The cats were found being kept in a house with no running water or electricity, and an animal welfare group was forced to step in and rescue the animals from the home.
172 cats were being kept in a single dilapidated house in a rural area of New Jersey, where they were rescued by St. Hubert's Animal Welfare Center from the single elderly man who claimed to be the owner of all of them.
The felines are now being kept at St. Hubert's Animal Welfare Center, but the sudden influx of over 170 cats is placing a huge strain on the rescue center, who have taken to Facebook to appeal for assistance from animal lovers everywhere.
"This case, like so many others where we have come to the aid of animals in distress, will place substantial financial burdens on St Hubert’s. With your support, we’ll cover the costs for sheltering, daily care, and veterinary services for these animals over the upcoming months," they wrote.
But aside from taking care of the animals, St. Hubert's also placed responsibility of such cruel animal treatment on the public, calling for people to report anything that seems suspicious.
They also hoped that other agencies, including those that deal with psychological help for people in need, would come forward to prevent these situations from repeating themselves.
When rescue team initially arrived at the home, they expected to find around 100 cats inside. Once they entered, they realized that the situation was far worse than they had anticipated.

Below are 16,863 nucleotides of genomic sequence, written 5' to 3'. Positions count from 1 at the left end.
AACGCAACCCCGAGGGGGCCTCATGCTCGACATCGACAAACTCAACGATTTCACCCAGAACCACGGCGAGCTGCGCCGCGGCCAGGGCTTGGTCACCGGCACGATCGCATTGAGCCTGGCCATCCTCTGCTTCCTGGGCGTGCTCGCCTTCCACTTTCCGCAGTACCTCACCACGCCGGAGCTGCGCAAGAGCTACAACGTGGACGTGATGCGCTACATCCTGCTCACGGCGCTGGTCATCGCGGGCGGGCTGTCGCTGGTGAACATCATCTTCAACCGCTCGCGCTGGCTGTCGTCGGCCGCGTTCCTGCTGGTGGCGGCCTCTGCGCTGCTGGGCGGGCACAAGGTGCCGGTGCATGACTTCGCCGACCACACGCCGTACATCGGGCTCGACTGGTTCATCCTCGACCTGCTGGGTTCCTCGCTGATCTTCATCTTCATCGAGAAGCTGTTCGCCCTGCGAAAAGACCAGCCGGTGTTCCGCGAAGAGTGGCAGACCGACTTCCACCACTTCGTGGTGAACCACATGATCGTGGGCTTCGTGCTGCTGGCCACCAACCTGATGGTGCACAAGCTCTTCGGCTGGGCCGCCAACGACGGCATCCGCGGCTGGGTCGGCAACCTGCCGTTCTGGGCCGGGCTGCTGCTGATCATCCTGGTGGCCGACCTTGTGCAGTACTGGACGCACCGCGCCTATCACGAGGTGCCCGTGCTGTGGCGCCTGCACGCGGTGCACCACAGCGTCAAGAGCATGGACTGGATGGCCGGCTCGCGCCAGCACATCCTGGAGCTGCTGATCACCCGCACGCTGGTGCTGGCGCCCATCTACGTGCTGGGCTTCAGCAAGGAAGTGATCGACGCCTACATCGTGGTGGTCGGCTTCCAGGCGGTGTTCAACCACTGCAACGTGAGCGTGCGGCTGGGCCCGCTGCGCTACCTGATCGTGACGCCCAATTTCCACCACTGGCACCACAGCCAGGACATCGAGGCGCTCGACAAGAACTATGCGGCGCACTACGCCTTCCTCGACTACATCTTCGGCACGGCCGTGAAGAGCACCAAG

Many of the cats were rescued with a range of different health problems as well, including dehydration, malnutrition, fleas, and mites. None of them appeared to have been spayed or neutered.
"We are committed that we will bring all [of the cats] to our facility," Kathleen Schatzmann, St. Hubert's Chief Operating Officer, told True Jersey. "Our team has been out there everyday."
New Jersey-native Don Oriolo, whose late father was co-creator of the Felix the Cat cartoons, is an animal lover who was alerted to the situation at the house by a neighbor.
"The conditions were like a horror movie," Oriolo said. "The house was uninhabitable, it was filled with cats. The smell was pretty horrendous."
The elderly gentelman's wife had passed away, and things at his home had spiraled out of his control, the home falling into disrepair and becoming stained with cat urine and feces.
"A lot of people vilify this guy, but he's heartbroken over the thing," Oriolo said of the owner.
Oriolo was the one who ended up contacting St. Hubert's to assist with rescuing the cats. It is the biggest rescue in the organization's history, and the only way they could house all 172 cats was to use their Noah's Ark Campus in Ledgewood.
The organization is accepting any donations that will assist in the care of the cats as they are recovering with the shelter.
December 28, 2018